Amid the contentious debate as to how we improve public education in America, there is one reality to which all parties subscribe: there is no substitute for a quality teacher in the classroom.
The scholarship on teacher quality is clear. It is the most important school-related factor in student achievement. Some studies suggest the difference between having a good teacher and having a bad one can exceed one grade-level equivalent in annual achievement growth.
Geoffrey Canada, founder of the Harlem Success Academy charter school in New York City, has said a great teacher is like a great artist and should be recognized as such.
So why are the teachers' unions fighting that recognition?
Recently the New York City Department of Education agreed to release the so-called "value-added" scores and other performance-related data for nearly 12,000 teachers. This concession by the New York edu-ocracy came on the heels of the publication by the Los Angeles Times of the "value-added" scores of some 6,000 public school teachers and 470 elementary schools in the nation's second-largest school district.
But not everyone is conceding the public's access to this public data. The United Federation of Teachers (UFT), the union that represents New York teachers, filed suit to prevent the publication of the district's performance tracking of their teachers.
The "value-added" analysis of teacher performance used in New York City and Los Angeles largely focuses on the improvement students achieve under the direction of their teachers in standardized tests for math and English proficiency.
Why should this data not be made available to parents and the larger taxpaying public so that we may highlight those teachers that are doing it right and endeavor to replicate their methods while, at minimum, review those that are not getting it done and aid their development as teachers so they may return the favor with their students?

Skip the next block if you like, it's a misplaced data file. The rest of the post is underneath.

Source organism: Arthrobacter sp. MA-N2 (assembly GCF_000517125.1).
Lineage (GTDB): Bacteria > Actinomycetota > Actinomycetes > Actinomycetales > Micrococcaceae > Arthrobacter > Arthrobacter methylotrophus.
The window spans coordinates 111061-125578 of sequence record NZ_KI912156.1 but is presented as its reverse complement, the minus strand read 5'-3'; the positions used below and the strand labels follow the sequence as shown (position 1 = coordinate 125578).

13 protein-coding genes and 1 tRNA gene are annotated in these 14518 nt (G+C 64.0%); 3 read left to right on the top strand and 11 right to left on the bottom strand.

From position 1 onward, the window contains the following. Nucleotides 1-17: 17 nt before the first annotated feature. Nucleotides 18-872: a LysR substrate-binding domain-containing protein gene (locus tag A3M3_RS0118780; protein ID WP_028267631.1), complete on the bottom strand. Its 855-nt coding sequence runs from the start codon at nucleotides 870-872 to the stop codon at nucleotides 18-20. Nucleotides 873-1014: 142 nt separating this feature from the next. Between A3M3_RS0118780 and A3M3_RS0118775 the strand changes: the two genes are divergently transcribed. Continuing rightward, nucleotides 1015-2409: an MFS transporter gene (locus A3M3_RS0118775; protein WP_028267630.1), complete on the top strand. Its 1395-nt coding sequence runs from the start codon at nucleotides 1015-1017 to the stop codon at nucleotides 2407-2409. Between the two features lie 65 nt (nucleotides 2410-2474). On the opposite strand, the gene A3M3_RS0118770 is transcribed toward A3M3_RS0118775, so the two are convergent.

Provision of such information to the public is what teachers' union bosses like American Federation of Teachers (AFT) President Randi Weingarten call the "scapegoating of teachers."
Upon disclosure of teacher performance ratings in Los Angeles, A.J. Duffy, president of the United Teachers of Los Angeles (UTLA), was predictably "outraged that The Times would put this out and put people in harm's way."
Harm's way? Are we talking about CIA operatives under deep cover or little Johnny's third grade teacher?
Unfair Basis for Evaluation and Termination
Critics of the disclosure of the "value-added" performance ratings suggest that it is unfair to evaluate teachers solely on the basis of standardized test scores.
Fair enough. But by eschewing all metrics for teacher performance and offering virtually no alternative evaluative criteria, the teachers' unions have exposed themselves as simply opposed to any measure of teacher accountability.
When they're not rejecting evaluation, the unions are manufacturing concerns about prospective terminations.
What terminations? A Newsweek report in March found,
"In New York City in 2008, three out of 30,000 tenured teachers were dismissed for cause. The statistics are just as eye-popping in other cities. The percentage of teachers dismissed for poor performance in Chicago between 2005 and 2008 (the most recent figures available) was 0.1 percent. In Akron, Ohio, zero percent. In Toledo, 0.01 percent. In Denver, zero percent."
Newsweek reported, "Year after year, about 99 percent of all teachers in the United States are rated 'satisfactory' by their school systems; firing a teacher invites a costly court battle with the local union."
"A Teacher Is a Teacher"
The reason unions are fighting the existence, much less the disclosure, of performance related data on teachers is that, for them, it's simply a numbers game. The main concern of the unions is the number of their adult members, not the intellectual development of the adolescent students their members teach.
As former UFT and AFT President Al Shanker once famously said, "When school children start paying union dues, that's when I'll start representing the interests of school children."
For Geoffrey Canada, a great teacher may be like a great artist. For the unions, a great teacher is just another dues-paying teacher-whether their performance is good or bad.